Up the Shard
From my window I can see the Shard. Today there are helicopters, flying low. A man driving a van stops at the lights and sticks his whole torso out of the window, right to the navel, and twists to look up.
Six women are climbing the Shard, to protest against the expansion of drilling for oil in the Arctic. Their mission-statement is written in the vernacular of Hollywood disaster movies: ‘1 skyscraper. 6 women. No permission.’ The Shard juts up at the mid-point of Shell’s three offices; the tallest building in Europe, it is the closest thing to ice-climbing that London can provide.
I walk to the Shard. Everyone along Borough High Street is moving with their faces turned up, and the people who stop to watch have the faces that children wear at the circus. The sun is in everyone’s eyes. In the hour I am out, I see three pairs of people collide.
At the foot of the building, next to the London Bridge ticket machines and the billows of dust rising from the construction site, a pen has been constructed for the press; twenty people, half radio and half television. The press are more serious than the onlookers, perhaps because the climbers are dots and there is little to film except the crowd, and we are not photogenic, with our open mouths tilted backwards and our British teeth. A man says: ‘Still no BBC?’ And a woman: ‘I think they’re coming.’ The man says: ‘Christ.’ Another, holding a boom, says: ‘Apparently the Shard management don’t like it.’ And his companion: ‘Well, no; it won’t look good if they die, will it?’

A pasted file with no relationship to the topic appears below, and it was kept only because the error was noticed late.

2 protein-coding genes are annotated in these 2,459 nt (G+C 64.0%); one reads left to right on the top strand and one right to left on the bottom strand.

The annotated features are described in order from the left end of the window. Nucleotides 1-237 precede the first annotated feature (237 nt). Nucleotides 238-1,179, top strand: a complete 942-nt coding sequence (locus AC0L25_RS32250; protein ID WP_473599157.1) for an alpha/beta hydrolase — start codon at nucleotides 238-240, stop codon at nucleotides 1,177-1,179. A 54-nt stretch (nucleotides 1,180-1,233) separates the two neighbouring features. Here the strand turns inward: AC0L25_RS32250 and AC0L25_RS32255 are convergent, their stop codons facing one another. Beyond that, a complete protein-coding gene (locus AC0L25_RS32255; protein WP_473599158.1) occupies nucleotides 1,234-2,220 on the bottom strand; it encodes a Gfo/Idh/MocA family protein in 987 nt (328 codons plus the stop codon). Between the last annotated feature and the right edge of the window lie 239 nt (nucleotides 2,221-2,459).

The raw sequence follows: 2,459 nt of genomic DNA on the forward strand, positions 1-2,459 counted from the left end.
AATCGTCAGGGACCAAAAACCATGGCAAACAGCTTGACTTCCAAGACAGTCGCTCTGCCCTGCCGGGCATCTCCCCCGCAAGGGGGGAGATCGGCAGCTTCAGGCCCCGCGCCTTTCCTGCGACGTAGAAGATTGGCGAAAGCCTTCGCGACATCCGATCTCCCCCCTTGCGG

There is something – a bag, or a pile of cables – hanging fifty feet up in the middle of one of the glass walls. Dozens of commuters take enthusiastic photographs of it before realising that the women are two hundred feet higher up, climbing the ladder-like structure running up the edge of the skyscraper.
Each woman is carrying a bag weighing 14 kilogrammes, about the same as a hefty three-year-old. They wear headcams, and at the top, they will unfurl something – a banner, the press think, or some art. Four of the climbers are tweeting; one in Dutch, three in English. They sound serene. ‘Oh good, the next part is overhanging.’
An entry appears on the British Mountaineering Council website, listing the Shard as a recognised climbing route, rock type ‘other’:
A photogenic and very public crag. Offers an adventurous and arresting challenge for climbers who can manage the delicate approach... Approach at night, wearing dark clothes and in an unmarked van.
Arresting is the right word. Everything about the climb is enticing and glamorous: the 4.30 a.m. arrival, in the dark, a line of shadows filing up a ladder in torchlight. The illegality, like in an old heist movie. The tough, witty women, too brave for their own good. And the daring of it, such a glorious and gritty madness.